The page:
Peoria, Ill. (WMBD) — For the second time in 2022, Central Illinois will once again be in position to watch a total lunar eclipse. The first total lunar eclipse of the year happened on May 15-16 when we were able to watch the eclipse in its entirety.
Unlike the eclipse back in May, Central Illinois will not be able to see the entire event on Tuesday as the moon will drop below the horizon before the partial phase of the eclipse ends. That said, those who are up early Tuesday morning should see (weather permitting) the total phase of the eclipse before the moon drops below the western horizon.
Eclipse timing and visibility
|Eclipse Phase||Time in Peoria||Visible (assuming clear skies)|
|Penumbral Eclipse Begins||2:02 a.m.||Yes|
|Partial Eclipse Begins||3:09 a.m.||Yes|
|Full Eclipse Begins||4:16 a.m.||Yes|
|Maximum Eclipse||4:59 a.m.||Yes|
|Full Eclipse Ends||5:41 a.m.||Yes|
|Partial Eclipse Ends||6:49 a.m.||No, below horizon|
|Penumbral Eclipse Ends||7:56 a.m.||No, below horizon|
What is a lunar eclipse?
A lunar eclipse occurs when the Sun, Earth and Moon are aligned in such a way that the moon passes through Earth’s shadow. As the Moon enters the Umbra, the darkest part of Earth’s shadow, it often turns a reddish hue. The exact shade of red or orange depends on the amount of atmosphere the light reflecting off of the moon will filter through. In this case, the Moon will be moving down towards the western horizon during the maximum phase of the eclipse which could make it appear larger with a deeper reddish hue.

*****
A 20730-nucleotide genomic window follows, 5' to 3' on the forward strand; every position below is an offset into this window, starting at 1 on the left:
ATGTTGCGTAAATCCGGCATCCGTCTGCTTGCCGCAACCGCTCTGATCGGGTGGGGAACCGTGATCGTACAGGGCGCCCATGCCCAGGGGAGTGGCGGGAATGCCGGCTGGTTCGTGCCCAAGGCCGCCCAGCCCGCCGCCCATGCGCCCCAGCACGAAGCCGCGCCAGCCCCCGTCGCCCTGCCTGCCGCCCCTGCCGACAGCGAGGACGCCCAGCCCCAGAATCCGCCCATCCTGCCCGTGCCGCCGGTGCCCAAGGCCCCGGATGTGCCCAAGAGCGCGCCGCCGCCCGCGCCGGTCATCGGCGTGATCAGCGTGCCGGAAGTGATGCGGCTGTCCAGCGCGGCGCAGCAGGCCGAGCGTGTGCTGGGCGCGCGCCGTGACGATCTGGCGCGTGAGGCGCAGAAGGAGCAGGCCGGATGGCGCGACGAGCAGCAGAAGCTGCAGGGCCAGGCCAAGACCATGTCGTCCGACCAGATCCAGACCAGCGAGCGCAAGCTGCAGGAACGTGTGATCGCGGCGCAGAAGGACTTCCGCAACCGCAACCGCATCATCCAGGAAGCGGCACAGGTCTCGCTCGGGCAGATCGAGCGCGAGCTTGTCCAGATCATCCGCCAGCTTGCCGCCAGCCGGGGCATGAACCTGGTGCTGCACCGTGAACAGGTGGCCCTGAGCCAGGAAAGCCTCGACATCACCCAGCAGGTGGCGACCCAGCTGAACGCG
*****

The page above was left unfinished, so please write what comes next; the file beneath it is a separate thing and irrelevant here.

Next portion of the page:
Will the weather cooperate?
While Central Illinois will remain dry, cloud cover is a big concern as to whether or not this event will actually be cleanly visible for our area. Cloud cover is expected to increase throughout the night which could prove to make viewing the event difficult. The clouds that will increase are expected to be high cirrus and stratus clouds which may be thin enough for some of the eclipse to be seen, at least at the start, but those clouds will likely thicken as the night goes on.
If you happen to be out between 4 a.m. and 5:30 a.m. Tuesday morning, look for the reddish hue of the eclipsed moon above the western horizon. You may be in for a treat!